(March 20, 2014) Those who think Quebec is dependent on Canada have it backwards; Quebec keeps Canada united.
By Lawrence Solomon, published by the National Post on March 20, 2014
Canada is a camel of a country, an ungainly, confounding confederation of disparate regions that somehow combined to form one of the most successful countries on earth. It is a blessed oddity, “an historic accident” in the appreciative words of former Prime Minister Pierre Elliot Trudeau, who also characterized Canada as “a country built against any common, geographic, historic or cultural sense.”
Unlike Canada, Quebec is coherent: geographically, historically and culturally. Although many in English Canada deride Quebec for its dependence on Canada — the equalization payments it receives, its proposal to keep the Canadian dollar following independence — in truth Canada needs Quebec far more than Quebec needs Canada.
Imagine that Quebec voted for independence in a referendum that all agreed was clearly decided. The Canadian dollar would fall, investments would be put on hold, and chaos and confusion would immediately reign. But this immediate fallout would be as nothing once the long-term implications sunk in.
The post-referendum negotiations that would ensue would not be limited to the terms of Quebec’s departure from Canada — all the regions and provinces of Canada would examine their own role in the Canada that remained, and jockey for advantage. In the century and a half since Confederation, the provinces have never agreed to so much as free trade among themselves. The odds are slim that they would each put aside their long-standing grievances to happily come together in a lasting new partnership.
Take Newfoundland, which joined Canada only in 1949 and then only narrowly, after two bitter referenda, and on the expectation of being on the receiving end of pensions, family allowances and other federal government benefits. Newfoundland— like Quebec a distinct society and every bit a nation — is today a have province that subsidizes the rest of Canada. If Quebec leaves Canada, Newfoundlanders would almost surely agitate for a referendum of their own to revisit their decision to join Canada. Also like Quebec, Newfoundland’s is an export economy that sells mainly to the U.S. — trade with Canada’s other provinces takes a back seat in importance.
Albertans, who write by far the biggest equalization cheques to other Canadians, would also balk at signing on to a renewed Confederation that resembles the status quo — too many remember how the rest of Canada plundered them through the National Energy Program in the 1980s, and too many now resent the way they are being demonized for their tar sands. At a minimum, Albertans would want a new deal that didn’t make them subject to extortion from the very people they were supporting; more likely, they would question the prudence of joining a new untested union of uncertain future when, as an oil and gas exporting economy whose earnings come in U.S. dollars, their future on their own would be far more predictable.
British Columbia, too, that paradise on the Pacific, rich in natural resources, perfectly positioned to capitalize on the fast-growing Asian trade and closer in temperament to Washington State to the south than to Alberta to the east, could also pause at the prospect of re-Confederating.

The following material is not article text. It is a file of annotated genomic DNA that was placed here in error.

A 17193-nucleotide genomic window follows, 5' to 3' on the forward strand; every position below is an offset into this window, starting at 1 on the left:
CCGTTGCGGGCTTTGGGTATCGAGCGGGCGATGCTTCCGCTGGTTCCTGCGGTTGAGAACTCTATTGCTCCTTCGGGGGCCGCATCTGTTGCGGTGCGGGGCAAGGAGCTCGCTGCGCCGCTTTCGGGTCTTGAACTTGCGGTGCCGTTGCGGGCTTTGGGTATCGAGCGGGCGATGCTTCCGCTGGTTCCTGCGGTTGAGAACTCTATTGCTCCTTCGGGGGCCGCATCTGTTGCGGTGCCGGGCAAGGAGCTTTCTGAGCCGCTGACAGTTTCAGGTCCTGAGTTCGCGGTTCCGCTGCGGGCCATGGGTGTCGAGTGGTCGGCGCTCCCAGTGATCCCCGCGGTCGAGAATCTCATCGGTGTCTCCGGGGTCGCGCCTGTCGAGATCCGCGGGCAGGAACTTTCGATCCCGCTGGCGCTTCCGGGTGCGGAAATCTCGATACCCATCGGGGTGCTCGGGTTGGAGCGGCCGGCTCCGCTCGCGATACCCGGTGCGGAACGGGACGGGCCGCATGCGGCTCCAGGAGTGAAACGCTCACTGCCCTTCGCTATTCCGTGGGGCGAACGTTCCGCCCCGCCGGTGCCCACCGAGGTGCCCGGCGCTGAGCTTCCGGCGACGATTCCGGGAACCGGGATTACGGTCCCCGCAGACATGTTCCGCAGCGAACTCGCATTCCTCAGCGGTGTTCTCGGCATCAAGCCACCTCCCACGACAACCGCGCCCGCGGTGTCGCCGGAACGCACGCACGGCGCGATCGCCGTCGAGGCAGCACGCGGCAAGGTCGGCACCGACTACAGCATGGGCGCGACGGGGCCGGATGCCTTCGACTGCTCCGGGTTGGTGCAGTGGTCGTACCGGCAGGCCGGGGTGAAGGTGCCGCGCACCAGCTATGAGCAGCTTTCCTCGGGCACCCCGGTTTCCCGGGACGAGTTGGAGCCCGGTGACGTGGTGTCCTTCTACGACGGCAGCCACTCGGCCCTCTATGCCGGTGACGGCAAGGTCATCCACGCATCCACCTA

A wild card in all this would be the U.S. In 1948, despite opposition from both Canada and the U.K., numerous members of Congress were open to Newfoundland joining the U.S. — with 100,000 American servicemen stationed on U.S. military bases in Newfoundland during World War II, the two had become close. Today, the U.S. would be leery of accepting a Canadian province into the union, for fear of upsetting the Republican-Democratic balance in Congress, but the U.S. could decide to make a simultaneous play for right-wing Alberta and left-wing BC — this was the formula that was acceptable to Republicans and Democrats in 1959, when Alaska (then Democrat leaning) and Hawaii (then Republican) joined the union.
The spectre of upheavals, even when viewed as a distant possibility, suffices to scare Canadian governments whenever Quebec separation becomes remotely plausible — they don’t want to come anywhere near these scenarios. For this reason, Canadian governments have consistently, preemptively made concessions to Quebec, to stave off any serious discussion of its leaving.
Trudeau himself anticipated these concessions would be necessary. “The reason we have a united country, the reason why it will stay united, is because the Canadian people everywhere are prepared to pay the price of that in money terms, in tax terms,” he stated in 1968.
Yet money from the rest of Canada may not be enough at some point in the future— when Quebec itself becomes a have province, as Newfoundland and Saskatchewan did in the last decade. Quebec has all the ingredients needed to be a prosperous country: a talented workforce, top-ranked universities, advanced industries, abundant natural resources — everything but the good governance required to bring it to Swiss or Swedish levels of economic competence. One day it will acquire that governance and assert its desire for independence.
The end game for Canada at that point, ironically, could be precisely the kind of EU-style sovereignty-association that Quebec has been arguing for. The alternative — the prospect of a breakup of Canada, with all the unknowns that would engender — would be sufficient to make us all grateful to keep Quebec in the fold, however loosely.
Lawrence Solomon is executive director of Urban Renaissance Institute.